Melody of Oblivion #1: Arrangement

Vandemar

imageMelody of Oblivion’s title comes from a song, which penetrates the universe and only Warriors of Melos can hear. The Melody is personified by a pretty, red-haired anime chick, who dances around and looks like she’s frolicking. In the meantime, the Warriors must contend with “monsters”, which seem to be two or three guys and girls who show up to do freaky things like eat people and turn into snakes, then disappear. Maybe I’m lacking a grip of the larger context, but considering this is the first disc, it should’ve at least drawn me in instead of leaving me slightly puzzled.

Episode 01 is titled “Warriors of Melos.” After the introductory text about the monsters and the fighting, we enter the far more common world of Bocca, a not-very good student who works part-time in a machine shop with a crazy old man. Just when Melody of Oblivion seems to be moving towards another “bad student hanging around doing stuff” yarn, it flips on the weirdness with monsters, human sacrifice, and dark doings.

imageThe Beginning of the Long Journey Afterschool, the second episode on the disc, continues where the first left off. Bocca’s interest in the Warriors of Melos and the Melody of Oblivion has lead to serious consequences. He can no longer be the simple schoolboy we met in the first episode, especially when the monsters want more of a sacrifice than usual this year.

Cape of the Midnight Sun, episode three, has the monsters put in another appearance, and Bocca must rescue the next sacrifice. This annoys the monsters considerably and they react by doing weird and creepy things.

In the last episode, Monster Union, we find out that not all the humans think monsters are terrible, baby-eating abominations. As usual, there are a bunch of middle management types trying to work with them and even siding with them. These people are called the “Monster Union.” The Monster Union has an evil talking parrot for reasons I can’t begin to fathom, unless it’s because evil talking parrots are awesome.

imageThis is the first anime I’ve watched that I can’t recommend for the plot or the characters. The plot is, as I said, occasionally weird, but usually nonsensical. There’s such a fine line between twisted and nonsensical, a slim zone of demarcation between a complicated plot and one that makes no sense I couldn’t figure out what they were hoping to accomplish or why they were fighting at all. Like the Druids at Stonehenge, I didn’t know who they were or what they were doing.

As for the characters, the main character is one of those sexless, near-android anime boys that show very little emotion. His eyes just get a little wider when bad things start happening. Sometimes this works, as in Gunslinger Girl, where the character’s lack of emotion is a touching character trait. Melody of Oblivion doesn’t manage to pull this off. Instead, it’s really hard to care about the guy because he’s not a stoic, he’s just boring.

imageThe art and music redeem the series some. The opening song is the kind of rockin’ out techno that I am simply incapable of resisting. If the rest of the series was as cool as the introduction, this review would look far, far different. The music within each episode uses a lot of classical-style themes, but sometimes pulls a musical rabbit out of its hat. I blurted “That’s really awesome” when the flamenco-style fight music first popped up in episode one and, indeed, it was cool, a piece of music more at home in El Mariachi than this weird anime about baby-eating monsters. Sound quality is outstanding, so sharp that sometimes you can hear the soft click of the pick hitting guitar strings.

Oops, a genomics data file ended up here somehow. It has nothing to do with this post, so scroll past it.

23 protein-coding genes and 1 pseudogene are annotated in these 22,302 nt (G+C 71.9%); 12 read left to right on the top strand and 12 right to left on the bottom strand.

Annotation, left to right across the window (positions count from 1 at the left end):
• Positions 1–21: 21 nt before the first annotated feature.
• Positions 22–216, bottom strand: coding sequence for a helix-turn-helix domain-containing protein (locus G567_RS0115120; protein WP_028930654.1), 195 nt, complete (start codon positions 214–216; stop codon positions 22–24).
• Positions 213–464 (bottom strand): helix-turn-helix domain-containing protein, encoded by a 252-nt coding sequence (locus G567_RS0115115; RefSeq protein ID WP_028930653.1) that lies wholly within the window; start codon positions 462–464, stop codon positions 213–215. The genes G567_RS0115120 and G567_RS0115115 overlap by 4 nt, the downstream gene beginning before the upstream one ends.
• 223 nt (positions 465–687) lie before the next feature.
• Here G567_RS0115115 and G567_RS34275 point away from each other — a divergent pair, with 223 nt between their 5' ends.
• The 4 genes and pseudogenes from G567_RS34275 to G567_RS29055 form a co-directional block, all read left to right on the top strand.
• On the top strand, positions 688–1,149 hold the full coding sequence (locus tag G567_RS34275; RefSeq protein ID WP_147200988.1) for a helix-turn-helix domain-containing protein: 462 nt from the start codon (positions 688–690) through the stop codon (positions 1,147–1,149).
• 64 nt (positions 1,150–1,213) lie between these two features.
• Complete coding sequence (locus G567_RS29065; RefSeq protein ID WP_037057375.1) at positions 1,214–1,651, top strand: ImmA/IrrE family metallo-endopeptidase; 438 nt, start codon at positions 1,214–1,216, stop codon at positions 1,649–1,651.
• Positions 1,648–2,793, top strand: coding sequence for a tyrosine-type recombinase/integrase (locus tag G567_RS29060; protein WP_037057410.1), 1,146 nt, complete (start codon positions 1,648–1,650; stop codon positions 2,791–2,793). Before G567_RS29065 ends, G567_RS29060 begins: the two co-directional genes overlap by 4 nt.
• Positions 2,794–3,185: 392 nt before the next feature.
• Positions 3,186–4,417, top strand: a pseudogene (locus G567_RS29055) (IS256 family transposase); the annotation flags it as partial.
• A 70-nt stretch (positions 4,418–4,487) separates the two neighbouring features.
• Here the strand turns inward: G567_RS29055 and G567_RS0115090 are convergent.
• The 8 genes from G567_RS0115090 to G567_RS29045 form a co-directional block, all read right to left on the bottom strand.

The art style is interesting. I’d actually never seen it before. The characters are drawn in the usual anime style, but a lot of the scene backgrounds and such look like watercolor paintings instead of stark city realism. Characters are bland enough that the background frequently overshadows them. Why would you look at another anime guy when you could look at a nice painting? Melody of Oblivion also uses two different color schemes. Everything is happy and bright when things are going well and when the monsters come out, it uses lots of dark colors, accented by bloody red paint slashes. It’s definitely a unique approach to things.

imageAs much as I’m leaning towards a Hawkeye-style superslam, I’m getting a nagging feeling that there’s something I’m missing. I acknowledge the possibility that I just didn’t get it, which I’m hoping is the truth, since I really want this series to be good. And it may be one of those series that gets much better in the later episodes, but I don’t think I’d want to sit through these first 4 episodes again, unless it was simply as an academic exercise to study the art style and enjoy the music. I think I’m more in love with the concept and what could’ve come from the Warrior of Melos story than what actually came of it.

Entertainment: 5.0
I didn’t like the characters and didn’t understand the plot

Technical: 8.5
A visually interesting art style and an aural treat from the music almost redeem the disc. The extras, though, are quite skimpy.

Overall: 6.0

DVD Features: 2.0 Dolby Digital English and Japanese Audio, Two English Subtitle Streams (Dialogue Translation and Signs Only Translation), Non-Credit Opening

Episodes: 01-Warriors of Melos, 02-The beginning of the long journey after school, 03-Cape of the Midnight Sun, 04-Monster Union

Pick up Melody of Oblivion from AnimeNation

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